Global Justice from Below Workshop
- Arts building rooms G13 and G14
- Friday 21 September 2018 (09:30-18:00)
During this workshop, we will discuss the book on Global Justice from Below: The Ethics & Politics of Poor-Centered Poverty Reduction (forthcoming, Oxford University Press) Monique Deveaux (University of Guelph) is currently completing.
Please note that this workshop is invitation-only.
Since the publication of Peter Singer’s classic (1972) essay on famine, philosophers have asked whether the governments, institutions, and citizens of affluent states have moral duties towards the global poor; if so, what grounds them; what form they take; and how responsible agents might be motivated to take them up. These obligation-centred discussions of poverty, and the mainly redistributive remedies they advance, too often treat people living in poverty as mere recipients of justice. Yet if severe needs deprivation in the global South is bound up with the subordination and exploitation of poor populations, then grassroots, poor-led organizing and social movements may be vital to alleviating chronic poverty. Monique’s book draws on research in critical poverty, post-colonial, and social movement studies to make the case that the agency of organized poor communities is central to the development of a more transformative approach to poverty alleviation (and global justice more generally). In so doing, she challenges dominant consequentialist and deontological ethical framings of the problem of severe inequality and deprivation, showing how these lack a sufficiently relational and political understanding of poverty — and overlook the significance of poor struggles in hastening more pro-poor- and poor-led policies and reforms. Monique suggests that theorists could help to advance such remedies by delineating solidarity-based political responsibilities for individuals and institutions with the capacity to actively support and assist progressive, poor-led social movements.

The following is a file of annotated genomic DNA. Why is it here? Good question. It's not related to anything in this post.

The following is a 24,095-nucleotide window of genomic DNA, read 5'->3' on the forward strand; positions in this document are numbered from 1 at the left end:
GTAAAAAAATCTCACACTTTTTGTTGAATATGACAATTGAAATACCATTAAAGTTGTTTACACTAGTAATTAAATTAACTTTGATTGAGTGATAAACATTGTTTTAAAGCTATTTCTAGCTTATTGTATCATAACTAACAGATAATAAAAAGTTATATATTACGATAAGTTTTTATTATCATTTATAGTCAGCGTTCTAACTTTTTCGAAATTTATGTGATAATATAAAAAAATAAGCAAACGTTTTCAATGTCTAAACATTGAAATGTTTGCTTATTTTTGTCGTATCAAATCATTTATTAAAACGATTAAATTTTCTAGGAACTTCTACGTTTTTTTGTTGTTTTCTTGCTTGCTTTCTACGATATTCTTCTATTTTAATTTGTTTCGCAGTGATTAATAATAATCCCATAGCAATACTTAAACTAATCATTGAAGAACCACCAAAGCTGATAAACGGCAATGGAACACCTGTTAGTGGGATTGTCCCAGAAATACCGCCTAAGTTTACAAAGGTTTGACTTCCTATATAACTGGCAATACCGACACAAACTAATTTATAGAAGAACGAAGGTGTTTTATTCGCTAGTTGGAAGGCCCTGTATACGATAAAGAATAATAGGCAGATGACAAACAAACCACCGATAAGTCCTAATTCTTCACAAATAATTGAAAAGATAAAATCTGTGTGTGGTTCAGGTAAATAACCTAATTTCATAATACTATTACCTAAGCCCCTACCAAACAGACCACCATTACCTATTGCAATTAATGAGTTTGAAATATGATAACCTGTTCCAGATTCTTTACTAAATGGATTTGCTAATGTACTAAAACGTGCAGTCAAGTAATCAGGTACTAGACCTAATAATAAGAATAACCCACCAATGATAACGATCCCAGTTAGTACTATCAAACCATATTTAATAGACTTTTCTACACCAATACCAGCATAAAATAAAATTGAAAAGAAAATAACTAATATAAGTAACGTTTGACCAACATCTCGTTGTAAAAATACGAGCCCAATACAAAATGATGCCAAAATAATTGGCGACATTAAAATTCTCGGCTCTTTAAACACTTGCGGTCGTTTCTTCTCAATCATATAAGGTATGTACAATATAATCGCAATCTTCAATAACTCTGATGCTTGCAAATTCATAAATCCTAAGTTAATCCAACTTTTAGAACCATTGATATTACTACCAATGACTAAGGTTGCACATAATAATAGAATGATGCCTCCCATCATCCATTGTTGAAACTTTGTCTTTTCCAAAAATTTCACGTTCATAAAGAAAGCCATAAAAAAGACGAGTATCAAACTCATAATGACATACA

More on Monique Deveaux:
Monique Deveaux holds the Canada Research Chair in Ethics & Global Social Change at the University of Guelph, Canada, where she is also Professor of Philosophy. Although now housed in a philosophy department, her training was in politics and she taught for many years in a political science department; her writing thus readily incorporates social science research to better understand the causes of severe and chronic poverty, and the dynamics of grassroots social movements. She is the author of two books: Gender and Justice in Multicultural Liberal States (Oxford University Press, 2006, winner of the 2008 C.B. Macpherson Prize for Best Book in Political Theory from the Canadian Political Science Association); and Cultural Pluralism and Dilemmas of Justice (Cornell University Press, 2000). She is also a co-editor of four volumes: Exploitation: From Practice to Theory (Rowman & Littlefield, 2017); Social and Political Philosophy: Texts and Cases (Oxford University Press, 2014); Reading Onora O’Neill (Routledge 2013); and Sexual Justice/Cultural Justice: Critical Perspective in Political Theory and Practice (2007).